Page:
The Bishops also reiterated that the incident should not be equated to the BBL.
In the end, the Bishops reminded the public that mistrust only breeds a continuing culture of violence and unrest in Mindanao. Trust, they said, is a moral prerequisite for justice, harmony and peace.
“The moral imperative to lasting peace is this: Christians, Muslims, Lumads and members of other faiths have to begin trusting in one another,” the statement said.
No to watered-down BBL
MILF Chief Peace Negotiator Mohagher Iqbal clarified once again that they will not accept anything less than or equal to the Autonomous Region in Muslim Mindanao (ARMM).
“[It] is glaringly obvious that a lot of critical items, provisions and legitimate intent in the source document have been dissipated in the new house bill,” Iqbal said in the forum, referring to HB 5811, the House-approved BBL. “For what reason will we accept an entity lower than or similar to the ARMM, which was offered to the MILF three times in the past?”
The proposed Bangsamoro Basic Law, which is the embodiment of the Comprehensive Agreement on the Bangsamoro (CAB) that the Government of the Philippines and the MILF signed in March 27 last year, seeks to establish a new Bangsamoro political entity that will replace the existing ARMM. It also seeks to address the Bangsamoro Question and the conflict in Mindanao, which Iqbal said is political in origin and which requires a political solution.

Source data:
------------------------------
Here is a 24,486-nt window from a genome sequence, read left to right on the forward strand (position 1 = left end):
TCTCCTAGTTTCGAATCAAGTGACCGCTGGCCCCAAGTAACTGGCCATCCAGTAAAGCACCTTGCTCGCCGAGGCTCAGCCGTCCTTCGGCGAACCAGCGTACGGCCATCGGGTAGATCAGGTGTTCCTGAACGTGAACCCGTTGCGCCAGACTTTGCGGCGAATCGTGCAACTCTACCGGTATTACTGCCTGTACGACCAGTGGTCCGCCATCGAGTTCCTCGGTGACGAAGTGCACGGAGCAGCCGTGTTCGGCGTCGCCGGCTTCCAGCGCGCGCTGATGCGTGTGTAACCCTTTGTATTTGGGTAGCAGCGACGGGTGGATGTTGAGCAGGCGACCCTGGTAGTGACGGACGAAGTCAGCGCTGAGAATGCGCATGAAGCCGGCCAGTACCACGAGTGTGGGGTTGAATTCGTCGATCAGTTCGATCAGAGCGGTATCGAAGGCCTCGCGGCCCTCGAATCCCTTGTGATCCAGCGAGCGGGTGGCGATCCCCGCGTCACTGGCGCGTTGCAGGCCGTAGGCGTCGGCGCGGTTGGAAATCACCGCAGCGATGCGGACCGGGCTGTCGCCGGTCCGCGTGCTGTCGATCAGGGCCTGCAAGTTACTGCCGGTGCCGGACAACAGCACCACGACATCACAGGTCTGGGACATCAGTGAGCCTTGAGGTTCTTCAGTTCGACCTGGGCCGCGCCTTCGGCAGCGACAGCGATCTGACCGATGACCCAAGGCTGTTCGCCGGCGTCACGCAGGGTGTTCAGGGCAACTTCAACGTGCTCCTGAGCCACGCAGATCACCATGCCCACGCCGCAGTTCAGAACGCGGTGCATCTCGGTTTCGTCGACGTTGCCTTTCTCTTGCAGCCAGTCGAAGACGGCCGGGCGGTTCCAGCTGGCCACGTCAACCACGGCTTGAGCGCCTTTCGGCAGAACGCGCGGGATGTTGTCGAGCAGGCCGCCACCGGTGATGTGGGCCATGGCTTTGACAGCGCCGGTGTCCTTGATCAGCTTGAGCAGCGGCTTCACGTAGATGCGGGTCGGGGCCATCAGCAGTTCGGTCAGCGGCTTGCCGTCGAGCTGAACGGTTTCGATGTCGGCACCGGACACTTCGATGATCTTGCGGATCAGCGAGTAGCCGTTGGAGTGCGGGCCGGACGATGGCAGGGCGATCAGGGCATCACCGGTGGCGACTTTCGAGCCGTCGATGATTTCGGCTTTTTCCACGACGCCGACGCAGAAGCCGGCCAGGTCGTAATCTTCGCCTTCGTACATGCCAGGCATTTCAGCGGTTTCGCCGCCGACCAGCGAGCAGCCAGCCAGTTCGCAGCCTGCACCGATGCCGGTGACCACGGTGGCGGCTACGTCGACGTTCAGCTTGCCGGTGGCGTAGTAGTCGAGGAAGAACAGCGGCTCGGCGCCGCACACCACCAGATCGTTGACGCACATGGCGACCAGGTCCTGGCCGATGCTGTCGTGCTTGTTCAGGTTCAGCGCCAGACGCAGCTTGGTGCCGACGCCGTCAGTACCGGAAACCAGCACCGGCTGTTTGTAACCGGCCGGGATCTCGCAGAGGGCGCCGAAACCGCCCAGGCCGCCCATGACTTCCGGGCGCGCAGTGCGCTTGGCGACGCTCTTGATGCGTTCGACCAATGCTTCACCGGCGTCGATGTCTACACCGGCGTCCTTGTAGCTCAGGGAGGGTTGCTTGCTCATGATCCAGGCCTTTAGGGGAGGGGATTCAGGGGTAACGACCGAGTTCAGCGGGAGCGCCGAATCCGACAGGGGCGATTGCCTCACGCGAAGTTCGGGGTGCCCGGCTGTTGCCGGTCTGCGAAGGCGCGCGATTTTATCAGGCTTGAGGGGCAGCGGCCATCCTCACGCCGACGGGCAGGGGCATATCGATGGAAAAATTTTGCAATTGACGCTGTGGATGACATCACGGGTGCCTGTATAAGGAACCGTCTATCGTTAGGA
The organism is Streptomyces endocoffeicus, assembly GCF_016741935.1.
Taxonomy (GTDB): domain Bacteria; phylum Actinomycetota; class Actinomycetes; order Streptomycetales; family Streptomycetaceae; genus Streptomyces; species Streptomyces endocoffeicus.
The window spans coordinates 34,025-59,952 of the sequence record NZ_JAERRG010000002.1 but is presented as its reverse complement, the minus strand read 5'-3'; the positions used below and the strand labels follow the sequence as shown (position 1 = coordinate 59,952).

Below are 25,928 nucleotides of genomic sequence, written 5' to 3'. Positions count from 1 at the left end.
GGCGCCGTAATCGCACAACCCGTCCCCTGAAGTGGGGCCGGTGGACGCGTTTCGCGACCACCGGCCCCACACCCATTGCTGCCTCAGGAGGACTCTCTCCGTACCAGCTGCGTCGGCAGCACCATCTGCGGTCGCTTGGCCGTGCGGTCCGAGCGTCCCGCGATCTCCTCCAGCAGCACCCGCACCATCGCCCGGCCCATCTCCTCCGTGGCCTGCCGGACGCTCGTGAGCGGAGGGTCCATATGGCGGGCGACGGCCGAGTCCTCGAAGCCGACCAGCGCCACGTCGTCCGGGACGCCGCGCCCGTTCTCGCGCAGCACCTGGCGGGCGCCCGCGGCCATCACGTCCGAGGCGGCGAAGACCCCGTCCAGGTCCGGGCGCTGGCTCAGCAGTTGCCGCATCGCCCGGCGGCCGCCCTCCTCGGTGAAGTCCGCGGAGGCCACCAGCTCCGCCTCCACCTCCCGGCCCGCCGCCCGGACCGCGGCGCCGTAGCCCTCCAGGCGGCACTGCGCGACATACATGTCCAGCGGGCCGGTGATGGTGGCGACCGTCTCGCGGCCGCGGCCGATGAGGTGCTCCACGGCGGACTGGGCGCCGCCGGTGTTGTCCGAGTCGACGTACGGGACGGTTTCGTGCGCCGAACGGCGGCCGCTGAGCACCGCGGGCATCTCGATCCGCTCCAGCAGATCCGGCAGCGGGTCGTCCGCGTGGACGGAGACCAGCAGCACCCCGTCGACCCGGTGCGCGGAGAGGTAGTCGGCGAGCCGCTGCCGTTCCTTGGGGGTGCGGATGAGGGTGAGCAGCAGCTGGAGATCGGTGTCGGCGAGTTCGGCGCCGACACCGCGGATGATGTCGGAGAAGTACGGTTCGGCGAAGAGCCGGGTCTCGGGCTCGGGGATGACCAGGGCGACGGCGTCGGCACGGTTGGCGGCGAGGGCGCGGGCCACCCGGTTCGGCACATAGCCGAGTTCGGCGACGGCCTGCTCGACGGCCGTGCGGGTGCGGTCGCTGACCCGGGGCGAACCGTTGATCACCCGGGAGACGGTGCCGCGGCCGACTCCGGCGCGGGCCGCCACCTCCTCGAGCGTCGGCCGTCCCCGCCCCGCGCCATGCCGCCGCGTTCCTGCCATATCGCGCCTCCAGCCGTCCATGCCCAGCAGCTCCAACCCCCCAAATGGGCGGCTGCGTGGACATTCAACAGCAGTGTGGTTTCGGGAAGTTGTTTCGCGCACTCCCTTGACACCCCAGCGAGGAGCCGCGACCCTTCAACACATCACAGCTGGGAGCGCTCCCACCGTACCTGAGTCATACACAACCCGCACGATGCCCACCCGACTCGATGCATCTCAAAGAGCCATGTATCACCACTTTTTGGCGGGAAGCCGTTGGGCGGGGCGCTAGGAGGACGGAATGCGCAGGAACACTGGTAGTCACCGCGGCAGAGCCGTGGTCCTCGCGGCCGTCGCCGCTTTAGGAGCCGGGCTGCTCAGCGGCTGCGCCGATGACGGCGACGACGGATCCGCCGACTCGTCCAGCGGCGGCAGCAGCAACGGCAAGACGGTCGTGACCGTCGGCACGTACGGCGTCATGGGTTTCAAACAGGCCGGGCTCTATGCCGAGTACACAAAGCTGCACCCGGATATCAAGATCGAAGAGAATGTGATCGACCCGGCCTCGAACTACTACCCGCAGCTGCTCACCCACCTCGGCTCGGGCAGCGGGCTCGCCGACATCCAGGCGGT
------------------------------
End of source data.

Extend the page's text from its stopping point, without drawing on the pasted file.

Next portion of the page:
The BBL, however, suffered due to the Mamasapano incident which took the lives of at least 67 people, causing delays in the hearings. The encounter also bred mistrust and prejudice against Muslims. (See “Coverage of the BBL (7-14 April 2015): Bias and Prejudice against Bangsamoro,” Center for Media Freedom and Responsibility, May 11, 2015)
The Congress’ HB 5811 or the Basic Law for the Bangsamoro Autonomous Region (BLBAR) was virtually rejected by the Bangsamoro Transition Commission (BTC) chaired by Iqbal, citing “substantial modifications and/or replacement of the details of the BBL,” while Senator Ferdinand “Bongbong” Marcos Jr. had just submitted his own version of BBL and is yet to be discussed in the Senate.
Iqbal refrained from directly commenting on the amendments made in the substitute BBL submitted by Marcos in the forum, but instead recognized the senator’s efforts. However, he admitted that a lot can be said about Marcos’ version of the BBL.
Iqbal maintains that they hope that at the end of the day, the law that will be passed is acceptable.
BBL: a narrow path to peace?
While there is optimism for the prospects of the BBL, its critics maintain that it is no different from the current ARMM.
Amirah Lidasan of Suara Bangsamoro, said the diluted BBL (HB 5811) is even worse than the current ARMM, whose autonomy she compared to a “puppet government.” Lidasan further said that it hardly reflects the Bangsamoro people’s right to self-determination.
Bayan Muna Representative Neri Colmenares, for his part, argued again that the BBL, which he called “bigay-bawi law,” does not address the roots of conflict in Mindanao, and that it will not deliver a just and lasting peace—a position of the Makabayan Bloc, a coalition of progressive political organizations, which he has repeatedly emphasized in the past.
Many of the participants of the forum were also critical of the BBL—both the original draft and the House-approved bill—but were supportive of the Moro people’s efforts to address the root causes of the problems in Mindanao.
Earlier in May, the Peace Council, an independent group of respected citizen leaders who submitted their report on the proposed BBL to the House of Representatives and the Senate, acknowledged that the bill will not solve all problems in the country or in the envisioned Bangsamoro region. However, the Peace Council believes it is “a foundational element” and “a necessary first step” for the betterment of the region. (See “Former Chief Justice to Congress: ‘Be peacemakers, peace builders,’” Center for Media Freedom and Responsibility, May 19, 2015)